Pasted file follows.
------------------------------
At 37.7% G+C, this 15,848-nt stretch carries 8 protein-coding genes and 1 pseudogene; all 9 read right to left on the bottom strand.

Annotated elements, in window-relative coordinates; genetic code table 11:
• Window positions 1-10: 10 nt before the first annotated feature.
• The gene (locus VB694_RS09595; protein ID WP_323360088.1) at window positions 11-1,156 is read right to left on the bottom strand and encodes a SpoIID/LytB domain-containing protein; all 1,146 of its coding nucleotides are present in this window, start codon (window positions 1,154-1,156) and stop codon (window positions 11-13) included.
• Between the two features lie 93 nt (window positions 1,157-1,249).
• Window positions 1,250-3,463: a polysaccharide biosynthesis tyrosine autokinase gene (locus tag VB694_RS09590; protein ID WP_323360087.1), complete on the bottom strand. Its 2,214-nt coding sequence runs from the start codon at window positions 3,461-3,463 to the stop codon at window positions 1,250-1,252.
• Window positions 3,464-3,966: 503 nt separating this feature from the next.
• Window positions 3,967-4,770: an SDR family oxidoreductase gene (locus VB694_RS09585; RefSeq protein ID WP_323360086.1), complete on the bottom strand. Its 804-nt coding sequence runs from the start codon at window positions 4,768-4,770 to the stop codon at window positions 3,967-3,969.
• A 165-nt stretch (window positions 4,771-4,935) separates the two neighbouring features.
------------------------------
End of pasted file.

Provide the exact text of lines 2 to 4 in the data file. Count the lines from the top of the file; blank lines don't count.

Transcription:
Annotated elements, in window-relative coordinates; genetic code table 11:
• Window positions 1-10: 10 nt before the first annotated feature.
• The gene (locus VB694_RS09595; protein ID WP_323360088.1) at window positions 11-1,156 is read right to left on the bottom strand and encodes a SpoIID/LytB domain-containing protein; all 1,146 of its coding nucleotides are present in this window, start codon (window positions 1,154-1,156) and stop codon (window positions 11-13) included.